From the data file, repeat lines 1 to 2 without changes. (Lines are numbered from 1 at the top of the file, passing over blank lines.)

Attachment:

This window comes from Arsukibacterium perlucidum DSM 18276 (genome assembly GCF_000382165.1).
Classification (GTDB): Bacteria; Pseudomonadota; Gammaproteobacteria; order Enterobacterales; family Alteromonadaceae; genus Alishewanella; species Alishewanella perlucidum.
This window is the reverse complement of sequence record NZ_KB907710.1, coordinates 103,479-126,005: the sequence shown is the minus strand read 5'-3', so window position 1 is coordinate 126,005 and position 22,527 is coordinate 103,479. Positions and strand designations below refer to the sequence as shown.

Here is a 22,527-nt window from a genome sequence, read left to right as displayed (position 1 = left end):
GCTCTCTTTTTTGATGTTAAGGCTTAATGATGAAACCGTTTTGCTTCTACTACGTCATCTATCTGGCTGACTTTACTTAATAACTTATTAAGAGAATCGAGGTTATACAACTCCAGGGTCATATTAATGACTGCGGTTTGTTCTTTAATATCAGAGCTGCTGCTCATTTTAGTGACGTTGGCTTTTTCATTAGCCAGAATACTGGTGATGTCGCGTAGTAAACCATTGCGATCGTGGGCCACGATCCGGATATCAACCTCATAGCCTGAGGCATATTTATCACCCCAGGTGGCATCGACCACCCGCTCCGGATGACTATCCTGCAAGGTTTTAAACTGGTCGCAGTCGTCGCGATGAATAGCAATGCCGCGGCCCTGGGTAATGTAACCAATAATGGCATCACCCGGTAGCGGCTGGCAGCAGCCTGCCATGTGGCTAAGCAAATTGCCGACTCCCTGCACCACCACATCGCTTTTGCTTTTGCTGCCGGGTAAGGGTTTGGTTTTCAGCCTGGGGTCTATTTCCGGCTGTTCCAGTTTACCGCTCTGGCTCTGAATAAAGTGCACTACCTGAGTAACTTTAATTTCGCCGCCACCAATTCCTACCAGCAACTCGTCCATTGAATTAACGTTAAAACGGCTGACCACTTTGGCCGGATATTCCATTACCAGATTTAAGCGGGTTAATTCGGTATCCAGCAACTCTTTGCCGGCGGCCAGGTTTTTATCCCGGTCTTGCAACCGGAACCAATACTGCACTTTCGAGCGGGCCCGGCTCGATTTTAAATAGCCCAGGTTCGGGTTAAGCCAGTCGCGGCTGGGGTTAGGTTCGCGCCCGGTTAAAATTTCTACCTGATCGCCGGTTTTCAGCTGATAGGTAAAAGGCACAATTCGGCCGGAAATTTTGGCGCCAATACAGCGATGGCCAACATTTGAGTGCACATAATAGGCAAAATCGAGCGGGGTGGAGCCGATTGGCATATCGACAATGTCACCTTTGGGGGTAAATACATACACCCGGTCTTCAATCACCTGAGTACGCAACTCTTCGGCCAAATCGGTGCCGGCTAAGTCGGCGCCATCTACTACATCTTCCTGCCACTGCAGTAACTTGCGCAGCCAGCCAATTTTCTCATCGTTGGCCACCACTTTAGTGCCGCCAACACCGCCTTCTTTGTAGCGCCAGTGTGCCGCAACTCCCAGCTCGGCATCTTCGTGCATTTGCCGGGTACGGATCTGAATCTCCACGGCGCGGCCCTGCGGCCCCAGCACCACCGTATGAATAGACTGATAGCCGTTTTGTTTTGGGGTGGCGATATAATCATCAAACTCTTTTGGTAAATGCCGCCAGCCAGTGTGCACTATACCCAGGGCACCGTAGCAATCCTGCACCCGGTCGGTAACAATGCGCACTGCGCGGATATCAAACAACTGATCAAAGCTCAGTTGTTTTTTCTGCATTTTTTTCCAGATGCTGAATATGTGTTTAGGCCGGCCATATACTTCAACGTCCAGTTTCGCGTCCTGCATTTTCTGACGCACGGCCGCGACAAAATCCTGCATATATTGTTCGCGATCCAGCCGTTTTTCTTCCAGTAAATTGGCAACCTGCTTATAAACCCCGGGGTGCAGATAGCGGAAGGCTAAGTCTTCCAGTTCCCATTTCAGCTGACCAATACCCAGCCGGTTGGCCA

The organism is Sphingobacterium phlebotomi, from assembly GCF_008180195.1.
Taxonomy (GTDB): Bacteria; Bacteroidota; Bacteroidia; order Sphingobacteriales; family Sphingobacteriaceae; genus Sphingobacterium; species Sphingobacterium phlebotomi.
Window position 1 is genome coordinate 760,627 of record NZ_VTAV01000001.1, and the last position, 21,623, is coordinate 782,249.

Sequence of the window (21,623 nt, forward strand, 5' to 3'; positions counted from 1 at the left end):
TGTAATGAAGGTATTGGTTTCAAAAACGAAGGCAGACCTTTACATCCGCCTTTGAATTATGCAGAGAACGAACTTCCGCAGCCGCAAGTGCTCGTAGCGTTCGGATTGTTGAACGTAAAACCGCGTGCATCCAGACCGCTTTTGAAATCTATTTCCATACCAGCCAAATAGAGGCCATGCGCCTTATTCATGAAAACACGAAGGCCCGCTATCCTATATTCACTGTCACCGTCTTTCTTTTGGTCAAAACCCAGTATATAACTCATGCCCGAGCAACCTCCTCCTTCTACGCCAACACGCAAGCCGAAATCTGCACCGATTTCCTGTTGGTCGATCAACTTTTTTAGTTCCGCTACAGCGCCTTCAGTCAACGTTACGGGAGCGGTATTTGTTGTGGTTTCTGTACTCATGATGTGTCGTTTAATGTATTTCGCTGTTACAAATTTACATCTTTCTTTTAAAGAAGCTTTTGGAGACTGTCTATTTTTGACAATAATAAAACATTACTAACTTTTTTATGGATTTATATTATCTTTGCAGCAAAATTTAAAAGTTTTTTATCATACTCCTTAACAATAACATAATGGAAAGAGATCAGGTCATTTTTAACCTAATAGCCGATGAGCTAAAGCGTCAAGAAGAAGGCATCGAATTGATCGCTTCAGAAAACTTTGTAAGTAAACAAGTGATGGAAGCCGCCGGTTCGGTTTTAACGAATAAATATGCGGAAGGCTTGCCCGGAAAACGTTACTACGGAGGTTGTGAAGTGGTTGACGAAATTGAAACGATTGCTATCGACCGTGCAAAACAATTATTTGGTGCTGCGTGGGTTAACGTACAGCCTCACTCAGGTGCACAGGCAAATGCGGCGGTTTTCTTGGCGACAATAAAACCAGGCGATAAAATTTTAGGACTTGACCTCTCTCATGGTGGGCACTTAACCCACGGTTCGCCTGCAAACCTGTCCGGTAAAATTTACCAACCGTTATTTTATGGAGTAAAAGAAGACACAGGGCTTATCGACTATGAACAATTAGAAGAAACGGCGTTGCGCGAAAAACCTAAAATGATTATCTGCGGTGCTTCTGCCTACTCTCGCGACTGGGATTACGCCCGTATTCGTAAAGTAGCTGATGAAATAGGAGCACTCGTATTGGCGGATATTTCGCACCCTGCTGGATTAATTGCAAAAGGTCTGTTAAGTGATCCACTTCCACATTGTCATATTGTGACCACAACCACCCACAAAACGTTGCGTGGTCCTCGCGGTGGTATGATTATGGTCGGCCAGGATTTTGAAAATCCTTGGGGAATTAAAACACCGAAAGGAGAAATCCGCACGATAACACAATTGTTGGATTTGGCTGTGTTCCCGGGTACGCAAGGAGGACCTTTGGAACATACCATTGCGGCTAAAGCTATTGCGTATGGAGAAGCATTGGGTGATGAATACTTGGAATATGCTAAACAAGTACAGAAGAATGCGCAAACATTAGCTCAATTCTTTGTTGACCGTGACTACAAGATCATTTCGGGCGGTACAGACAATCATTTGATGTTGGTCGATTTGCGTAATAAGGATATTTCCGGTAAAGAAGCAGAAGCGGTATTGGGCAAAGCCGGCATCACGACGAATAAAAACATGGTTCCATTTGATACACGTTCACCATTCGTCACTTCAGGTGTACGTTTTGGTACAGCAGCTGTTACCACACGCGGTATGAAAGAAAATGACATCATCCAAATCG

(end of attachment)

This window comes from Arsukibacterium perlucidum DSM 18276 (genome assembly GCF_000382165.1).
Classification (GTDB): Bacteria; Pseudomonadota; Gammaproteobacteria; order Enterobacterales; family Alteromonadaceae; genus Alishewanella; species Alishewanella perlucidum.